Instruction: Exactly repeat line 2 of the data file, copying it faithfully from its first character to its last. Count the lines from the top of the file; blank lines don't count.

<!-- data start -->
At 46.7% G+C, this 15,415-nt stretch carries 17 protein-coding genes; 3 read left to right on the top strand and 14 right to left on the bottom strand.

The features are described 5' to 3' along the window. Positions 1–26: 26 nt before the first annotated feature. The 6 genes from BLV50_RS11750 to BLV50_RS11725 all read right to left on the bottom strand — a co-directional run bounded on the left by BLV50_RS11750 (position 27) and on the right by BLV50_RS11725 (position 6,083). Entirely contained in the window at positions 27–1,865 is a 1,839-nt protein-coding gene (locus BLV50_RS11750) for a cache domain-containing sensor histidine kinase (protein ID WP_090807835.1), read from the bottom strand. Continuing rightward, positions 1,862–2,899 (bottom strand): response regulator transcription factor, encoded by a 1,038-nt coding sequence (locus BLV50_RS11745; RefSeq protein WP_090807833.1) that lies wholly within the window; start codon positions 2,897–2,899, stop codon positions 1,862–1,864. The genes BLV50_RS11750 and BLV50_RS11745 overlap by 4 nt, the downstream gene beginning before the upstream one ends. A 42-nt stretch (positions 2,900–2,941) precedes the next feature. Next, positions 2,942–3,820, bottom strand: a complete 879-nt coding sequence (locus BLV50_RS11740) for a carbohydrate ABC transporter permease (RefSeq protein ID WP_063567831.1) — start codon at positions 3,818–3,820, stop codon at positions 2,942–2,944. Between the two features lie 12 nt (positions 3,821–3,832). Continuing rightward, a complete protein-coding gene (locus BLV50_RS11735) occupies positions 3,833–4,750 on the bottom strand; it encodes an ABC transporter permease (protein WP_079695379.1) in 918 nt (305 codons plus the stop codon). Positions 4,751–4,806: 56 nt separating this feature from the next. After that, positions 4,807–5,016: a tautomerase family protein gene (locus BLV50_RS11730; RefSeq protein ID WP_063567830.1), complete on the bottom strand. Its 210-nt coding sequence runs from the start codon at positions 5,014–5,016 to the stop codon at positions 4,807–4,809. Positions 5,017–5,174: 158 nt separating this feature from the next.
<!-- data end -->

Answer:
The features are described 5' to 3' along the window. Positions 1–26: 26 nt before the first annotated feature. The 6 genes from BLV50_RS11750 to BLV50_RS11725 all read right to left on the bottom strand — a co-directional run bounded on the left by BLV50_RS11750 (position 27) and on the right by BLV50_RS11725 (position 6,083). Entirely contained in the window at positions 27–1,865 is a 1,839-nt protein-coding gene (locus BLV50_RS11750) for a cache domain-containing sensor histidine kinase (protein ID WP_090807835.1), read from the bottom strand. Continuing rightward, positions 1,862–2,899 (bottom strand): response regulator transcription factor, encoded by a 1,038-nt coding sequence (locus BLV50_RS11745; RefSeq protein WP_090807833.1) that lies wholly within the window; start codon positions 2,897–2,899, stop codon positions 1,862–1,864. The genes BLV50_RS11750 and BLV50_RS11745 overlap by 4 nt, the downstream gene beginning before the upstream one ends. A 42-nt stretch (positions 2,900–2,941) precedes the next feature. Next, positions 2,942–3,820, bottom strand: a complete 879-nt coding sequence (locus BLV50_RS11740) for a carbohydrate ABC transporter permease (RefSeq protein ID WP_063567831.1) — start codon at positions 3,818–3,820, stop codon at positions 2,942–2,944. Between the two features lie 12 nt (positions 3,821–3,832). Continuing rightward, a complete protein-coding gene (locus BLV50_RS11735) occupies positions 3,833–4,750 on the bottom strand; it encodes an ABC transporter permease (protein WP_079695379.1) in 918 nt (305 codons plus the stop codon). Positions 4,751–4,806: 56 nt separating this feature from the next. After that, positions 4,807–5,016: a tautomerase family protein gene (locus BLV50_RS11730; RefSeq protein ID WP_063567830.1), complete on the bottom strand. Its 210-nt coding sequence runs from the start codon at positions 5,014–5,016 to the stop codon at positions 4,807–4,809. Positions 5,017–5,174: 158 nt separating this feature from the next.